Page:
Regen may not be a huge boost with an empty RWD panel van - but wouldn't be available with option 1.
Option 1 is the simplest and offers the highest performance and follows the most common recipe - up to 156V of Batteries through a buck converting controller into a series DC motor.

Not many go direct drive DC - nevilleh on this forum is a recent example who has.

Ask away if you have any other questions..

Cheers,
Woody

Planned EV: '63 Cortina using AC and LiFePO4 Battery Pack

Grungle
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Grungle's Morris Minor Van

Post by Grungle » Thu, 08 Apr 2010, 15:03

Thanks for your replys guys.

Woody - If I'm honest, this project only came about becuase my wife wanted something "cool" to drive, and I didn't want the hassle associated with a 55 year-old internal combustion engine! It was always going to be a classic though...something a little different.

I'm not positive, but I think the van version of the morris minor is significantly more "robust" than the sedan versions, hence the added weight. It certainly doesn't weigh much at the moment - my wife and I pushed it up our steep driveway easily last weekend.

The more I read, the more I think it may be wiser for me to follow the well-beaten path of DC. You're right - for my planned use regen probably won't achieve much (apart from a big increase in complexity), and at least for this first iteration I'm probably going to have enough headaches getting it moving and registered without worrying about tuning an AC setup. If I get excited down the track I can always give AC a go once everything else is working.

Unfortunately the original engine was abandoned long ago, so registering it now is probably more hassle than it's worth. When the original restoration was done it was converted to run a 1200cc corolla engine, but that was removed in the early 90s.

I'm still not sure about running direct drive. I like the idea of using 3rd around the city where a bit more torque may be desirable, and I think we have a couple of corolla gearboxes around that would be suitable. We're upgrading the rear end for greater serviceability, braking and suspension options, so sending more torque through it shouldn't be too much of a problem. Using toyota or datsun parts should also mean we have a few more diff ratio options, if we need them.

Are there any aspects of the electrical installation that need to be condidered at this early stage? I guess I need to decide on direct drive or gearbox fairly early on, but are there any other items that need to be locked in at this stage?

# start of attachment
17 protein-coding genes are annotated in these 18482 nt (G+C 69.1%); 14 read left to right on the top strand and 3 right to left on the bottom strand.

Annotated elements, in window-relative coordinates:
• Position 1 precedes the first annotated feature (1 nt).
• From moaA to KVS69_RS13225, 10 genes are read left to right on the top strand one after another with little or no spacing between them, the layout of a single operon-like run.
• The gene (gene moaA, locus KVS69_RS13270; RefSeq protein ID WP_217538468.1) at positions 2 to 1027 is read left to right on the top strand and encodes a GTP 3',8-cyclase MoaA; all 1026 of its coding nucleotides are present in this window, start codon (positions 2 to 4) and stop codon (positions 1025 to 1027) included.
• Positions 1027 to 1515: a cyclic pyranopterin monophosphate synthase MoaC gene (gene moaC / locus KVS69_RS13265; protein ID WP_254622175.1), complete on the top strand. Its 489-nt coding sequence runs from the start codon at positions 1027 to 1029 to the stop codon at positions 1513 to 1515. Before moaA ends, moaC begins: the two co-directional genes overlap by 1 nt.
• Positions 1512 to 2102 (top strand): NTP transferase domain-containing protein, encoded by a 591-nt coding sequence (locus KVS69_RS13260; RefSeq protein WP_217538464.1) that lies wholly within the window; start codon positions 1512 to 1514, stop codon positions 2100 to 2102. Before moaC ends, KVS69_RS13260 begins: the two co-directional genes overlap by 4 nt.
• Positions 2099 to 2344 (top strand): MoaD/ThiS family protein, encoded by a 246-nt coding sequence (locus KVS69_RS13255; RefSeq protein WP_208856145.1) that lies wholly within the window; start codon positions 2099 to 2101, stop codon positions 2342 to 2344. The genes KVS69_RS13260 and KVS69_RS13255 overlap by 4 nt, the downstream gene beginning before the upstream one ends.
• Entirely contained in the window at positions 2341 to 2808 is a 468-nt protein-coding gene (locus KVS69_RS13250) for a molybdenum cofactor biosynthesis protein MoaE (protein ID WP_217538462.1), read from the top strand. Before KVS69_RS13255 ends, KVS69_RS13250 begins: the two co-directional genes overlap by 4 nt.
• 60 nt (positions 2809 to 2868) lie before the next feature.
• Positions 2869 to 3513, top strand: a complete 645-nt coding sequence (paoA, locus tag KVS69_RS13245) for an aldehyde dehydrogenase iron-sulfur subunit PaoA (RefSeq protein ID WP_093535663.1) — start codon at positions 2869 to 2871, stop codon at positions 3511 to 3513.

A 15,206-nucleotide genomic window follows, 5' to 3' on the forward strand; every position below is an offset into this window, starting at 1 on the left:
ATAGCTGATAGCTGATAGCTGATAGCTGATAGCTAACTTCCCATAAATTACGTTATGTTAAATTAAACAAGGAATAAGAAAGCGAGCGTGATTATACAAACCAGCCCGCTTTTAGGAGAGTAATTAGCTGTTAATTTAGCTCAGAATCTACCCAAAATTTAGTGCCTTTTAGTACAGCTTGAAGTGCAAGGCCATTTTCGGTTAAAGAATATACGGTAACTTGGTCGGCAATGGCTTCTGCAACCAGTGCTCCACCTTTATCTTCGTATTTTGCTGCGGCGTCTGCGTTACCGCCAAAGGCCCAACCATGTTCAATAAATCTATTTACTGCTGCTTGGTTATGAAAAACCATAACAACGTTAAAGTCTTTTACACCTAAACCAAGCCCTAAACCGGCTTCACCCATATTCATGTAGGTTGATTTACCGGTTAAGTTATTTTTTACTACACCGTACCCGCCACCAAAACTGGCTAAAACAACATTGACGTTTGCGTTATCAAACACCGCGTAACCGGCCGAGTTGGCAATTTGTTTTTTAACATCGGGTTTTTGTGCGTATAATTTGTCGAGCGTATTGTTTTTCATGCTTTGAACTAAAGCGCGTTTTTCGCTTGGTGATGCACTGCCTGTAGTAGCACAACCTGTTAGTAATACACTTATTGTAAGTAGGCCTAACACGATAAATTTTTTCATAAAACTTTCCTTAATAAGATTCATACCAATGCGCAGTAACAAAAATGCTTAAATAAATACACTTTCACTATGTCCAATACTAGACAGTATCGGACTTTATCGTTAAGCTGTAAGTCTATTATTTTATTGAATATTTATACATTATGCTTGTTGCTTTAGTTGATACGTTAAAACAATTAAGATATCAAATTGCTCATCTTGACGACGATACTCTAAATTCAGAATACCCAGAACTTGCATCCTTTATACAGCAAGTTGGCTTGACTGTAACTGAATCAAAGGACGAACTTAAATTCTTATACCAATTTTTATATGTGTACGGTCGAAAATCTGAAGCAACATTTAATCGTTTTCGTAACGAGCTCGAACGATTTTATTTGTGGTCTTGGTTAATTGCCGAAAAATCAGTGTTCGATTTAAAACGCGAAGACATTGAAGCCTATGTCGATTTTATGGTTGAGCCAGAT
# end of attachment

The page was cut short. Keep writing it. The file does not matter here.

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woody
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Grungle's Morris Minor Van

Post by woody » Thu, 08 Apr 2010, 15:35

Haha - the Cortina is my wife's car - we found it when she'd just left school and was mostly looking around at Morris Minors...
Grungle wrote:Are there any aspects of the electrical installation that need to be condidered at this early stage? I guess I need to decide on direct drive or gearbox fairly early on, but are there any other items that need to be locked in at this stage?
I think the biggest is lead-acid or lithium - the extra weight and space of lead will need to go somewhere.

After you work out how many batteries you'll have/need - see where they'll fit.

Doc Symons Mazda 1000 Ute has a pack of 45 160Ah ThunderSky lithiums and this is how big it is (910 x 639 x 285mm). He has huge range (150km+?) with this. This pack should be able to deliver 144kW (1600Amps @ 90V).

Peter S's Combo has 120V of lead acid and it's in that white box in the back - I think he gets about 45km range - he's done about 25,000km in it.

For 50-80km range with the performance you are after, a pack made from Cylindrical Cells e.g. Headway 38120S or 38120P might be the best way to go - light weight and good power.

cheers,
Woody
Planned EV: '63 Cortina using AC and LiFePO4 Battery Pack

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Post by carnut1100 » Thu, 15 Apr 2010, 03:56

Minor vans are built on a seperate chassis, the sedans are a unitary construction...and the vans are a lot more heavy duty.
I have one that is waiting for its restoration. It's going to be ICE though.

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Post by Grungle » Thu, 15 Apr 2010, 15:05

Here's a (hopefully) basic question:
In an effort to reduce up-front battery costs, is it possible to fit the vehicle out with motor, wiring, controller etc capable of 100km/h, but initially only install batteries capable of 60km/h? Could more batteries then be added down the track to bring the range and max speed up?

For example - While we're putting this thing together we're probably only going to be driving around on suburban roads, travelling short distances until we get the whole thing worked out. Is it possible (and worthwhile) to put in a smaller battery pack (lower voltage) during this initial phase, and throw some more in once we have it running and require more speed and range in the following year or so?